Just days after receiving this mask I lost it! This was seriously devastating. The devastation stood out as very significant against the backdrop of my general indifference toward material things. Losing the mask reminded me of what it represents. It represents the memory of celebrating with my friends and collaborators. It represents friendship, collaboration…and fun.
One of my goals here at Djerassi is to create a mask like the one my friends made me. I don’t know why I have such a strong desire to replicate something that has already been made but I think I will stick with this goal. Before attending this residency I sent messages to Djerassi alumni asking advice on how to spend my time here. It was Ramekon O’Arwisters who said “I suggest that you plan out or have specific and clear ideas of your goals for the residence mapped out before you arrive.” Others echoed his suggestion.
As silly as it seems—even to me—one goal will be to reconstruct this mask. It is strange to make it in this context. It is only obliquely related to my work as a birdsong researcher and musician—the credentials that earned me a spot here. I wonder if the other residents will find my cardboard project laughable and childish. I hope that it will become something special—a tribute to the magical powers of the original. For now I am dedicated to this possibility.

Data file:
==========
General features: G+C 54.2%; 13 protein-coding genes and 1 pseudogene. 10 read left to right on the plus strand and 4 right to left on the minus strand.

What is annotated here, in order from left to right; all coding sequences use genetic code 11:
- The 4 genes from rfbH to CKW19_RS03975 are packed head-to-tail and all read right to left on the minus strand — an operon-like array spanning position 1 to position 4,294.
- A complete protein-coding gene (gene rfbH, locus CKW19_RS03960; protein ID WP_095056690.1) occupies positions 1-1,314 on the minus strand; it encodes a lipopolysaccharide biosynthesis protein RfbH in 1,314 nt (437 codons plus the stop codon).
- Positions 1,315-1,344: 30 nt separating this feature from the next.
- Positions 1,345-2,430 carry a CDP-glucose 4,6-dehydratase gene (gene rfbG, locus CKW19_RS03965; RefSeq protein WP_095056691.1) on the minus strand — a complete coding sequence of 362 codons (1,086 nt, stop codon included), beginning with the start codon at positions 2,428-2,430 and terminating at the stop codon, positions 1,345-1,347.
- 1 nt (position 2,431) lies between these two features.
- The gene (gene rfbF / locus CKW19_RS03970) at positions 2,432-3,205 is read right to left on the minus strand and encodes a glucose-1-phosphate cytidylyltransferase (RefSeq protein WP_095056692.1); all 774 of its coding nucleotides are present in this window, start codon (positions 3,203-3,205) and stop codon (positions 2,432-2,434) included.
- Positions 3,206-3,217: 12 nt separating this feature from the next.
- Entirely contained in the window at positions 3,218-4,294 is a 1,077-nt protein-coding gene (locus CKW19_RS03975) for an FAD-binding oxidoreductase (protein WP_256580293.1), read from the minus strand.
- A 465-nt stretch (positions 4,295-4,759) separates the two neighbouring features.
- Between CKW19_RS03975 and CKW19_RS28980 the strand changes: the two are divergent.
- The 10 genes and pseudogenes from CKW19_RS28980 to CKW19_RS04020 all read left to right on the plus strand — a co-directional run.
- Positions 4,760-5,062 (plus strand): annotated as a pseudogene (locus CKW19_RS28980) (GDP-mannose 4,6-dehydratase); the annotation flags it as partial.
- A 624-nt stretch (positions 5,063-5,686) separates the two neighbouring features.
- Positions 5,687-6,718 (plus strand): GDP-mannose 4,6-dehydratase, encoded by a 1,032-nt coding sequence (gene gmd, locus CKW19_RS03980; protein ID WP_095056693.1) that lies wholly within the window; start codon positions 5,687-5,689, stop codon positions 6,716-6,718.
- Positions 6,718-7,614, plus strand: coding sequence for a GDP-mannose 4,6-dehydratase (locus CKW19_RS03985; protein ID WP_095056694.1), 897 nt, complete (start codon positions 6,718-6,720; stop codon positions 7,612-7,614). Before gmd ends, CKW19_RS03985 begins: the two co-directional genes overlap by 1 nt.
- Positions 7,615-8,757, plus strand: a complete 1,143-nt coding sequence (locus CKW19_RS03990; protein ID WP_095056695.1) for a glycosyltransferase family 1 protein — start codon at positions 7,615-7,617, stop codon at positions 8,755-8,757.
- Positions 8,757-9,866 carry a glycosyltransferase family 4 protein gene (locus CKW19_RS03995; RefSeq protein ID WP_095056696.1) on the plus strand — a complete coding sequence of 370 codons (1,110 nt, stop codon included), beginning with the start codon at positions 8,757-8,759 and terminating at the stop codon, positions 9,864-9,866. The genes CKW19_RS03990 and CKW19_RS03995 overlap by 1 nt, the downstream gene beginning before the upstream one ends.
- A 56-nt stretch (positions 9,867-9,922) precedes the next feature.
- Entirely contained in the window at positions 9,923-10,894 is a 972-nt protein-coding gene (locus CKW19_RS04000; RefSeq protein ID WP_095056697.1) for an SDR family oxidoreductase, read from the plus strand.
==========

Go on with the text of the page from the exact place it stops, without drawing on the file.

I began work on the mask yesterday and I continue today. I am quickly realizing that Anthony is very talented to have built the original mask in one night , but I think I have a plan…
There will be more updates to come but in the meantime visit the Scientific Delerium Madness blog, hosted by Leonardo, the journal of the International Society for the Arts, Sciences and Technology to find out more about our experiences with art and science collaboration at the Djerassi residency.